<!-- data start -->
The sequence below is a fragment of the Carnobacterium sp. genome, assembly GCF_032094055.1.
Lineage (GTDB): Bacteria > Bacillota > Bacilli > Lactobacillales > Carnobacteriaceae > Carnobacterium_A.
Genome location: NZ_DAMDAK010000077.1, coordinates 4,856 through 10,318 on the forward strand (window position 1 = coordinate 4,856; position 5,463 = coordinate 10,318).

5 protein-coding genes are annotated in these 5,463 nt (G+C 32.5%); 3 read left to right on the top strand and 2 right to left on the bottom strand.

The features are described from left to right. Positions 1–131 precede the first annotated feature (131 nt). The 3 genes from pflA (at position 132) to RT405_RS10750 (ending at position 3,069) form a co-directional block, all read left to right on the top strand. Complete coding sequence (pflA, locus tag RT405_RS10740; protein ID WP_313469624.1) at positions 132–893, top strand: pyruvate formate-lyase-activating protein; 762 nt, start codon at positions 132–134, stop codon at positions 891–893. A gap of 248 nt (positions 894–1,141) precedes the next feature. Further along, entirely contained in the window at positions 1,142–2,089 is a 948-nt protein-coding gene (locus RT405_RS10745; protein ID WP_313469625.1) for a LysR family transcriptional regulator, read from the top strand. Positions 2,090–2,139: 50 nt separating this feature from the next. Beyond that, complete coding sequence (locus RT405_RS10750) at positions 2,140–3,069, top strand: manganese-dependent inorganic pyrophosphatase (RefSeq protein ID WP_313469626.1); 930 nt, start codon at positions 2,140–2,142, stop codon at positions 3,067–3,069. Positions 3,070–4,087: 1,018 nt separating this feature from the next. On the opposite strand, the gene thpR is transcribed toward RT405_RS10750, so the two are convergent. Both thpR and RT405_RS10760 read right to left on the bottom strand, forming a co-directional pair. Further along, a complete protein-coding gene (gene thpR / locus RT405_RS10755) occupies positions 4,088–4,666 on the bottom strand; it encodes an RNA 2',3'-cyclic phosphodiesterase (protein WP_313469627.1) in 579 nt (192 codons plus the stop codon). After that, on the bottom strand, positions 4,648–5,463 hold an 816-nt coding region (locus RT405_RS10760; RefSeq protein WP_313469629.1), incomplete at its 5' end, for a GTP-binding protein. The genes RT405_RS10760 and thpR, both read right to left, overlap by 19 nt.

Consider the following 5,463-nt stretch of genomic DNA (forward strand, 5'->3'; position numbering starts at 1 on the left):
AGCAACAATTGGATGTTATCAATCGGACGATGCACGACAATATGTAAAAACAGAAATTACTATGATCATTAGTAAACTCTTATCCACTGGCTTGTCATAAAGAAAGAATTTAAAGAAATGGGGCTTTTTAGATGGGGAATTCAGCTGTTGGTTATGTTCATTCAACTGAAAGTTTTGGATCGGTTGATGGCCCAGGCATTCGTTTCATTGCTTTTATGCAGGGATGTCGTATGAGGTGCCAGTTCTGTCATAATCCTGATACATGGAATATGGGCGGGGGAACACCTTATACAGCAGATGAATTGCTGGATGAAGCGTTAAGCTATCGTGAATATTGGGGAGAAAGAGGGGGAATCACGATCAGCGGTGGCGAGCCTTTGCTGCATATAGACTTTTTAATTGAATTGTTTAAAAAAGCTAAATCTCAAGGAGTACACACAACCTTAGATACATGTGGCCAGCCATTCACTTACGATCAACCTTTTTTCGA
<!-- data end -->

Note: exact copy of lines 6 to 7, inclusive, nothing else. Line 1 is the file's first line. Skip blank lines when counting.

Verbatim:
Consider the following 5,463-nt stretch of genomic DNA (forward strand, 5'->3'; position numbering starts at 1 on the left):
AGCAACAATTGGATGTTATCAATCGGACGATGCACGACAATATGTAAAAACAGAAATTACTATGATCATTAGTAAACTCTTATCCACTGGCTTGTCATAAAGAAAGAATTTAAAGAAATGGGGCTTTTTAGATGGGGAATTCAGCTGTTGGTTATGTTCATTCAACTGAAAGTTTTGGATCGGTTGATGGCCCAGGCATTCGTTTCATTGCTTTTATGCAGGGATGTCGTATGAGGTGCCAGTTCTGTCATAATCCTGATACATGGAATATGGGCGGGGGAACACCTTATACAGCAGATGAATTGCTGGATGAAGCGTTAAGCTATCGTGAATATTGGGGAGAAAGAGGGGGAATCACGATCAGCGGTGGCGAGCCTTTGCTGCATATAGACTTTTTAATTGAATTGTTTAAAAAAGCTAAATCTCAAGGAGTACACACAACCTTAGATACATGTGGCCAGCCATTCACTTACGATCAACCTTTTTTCGA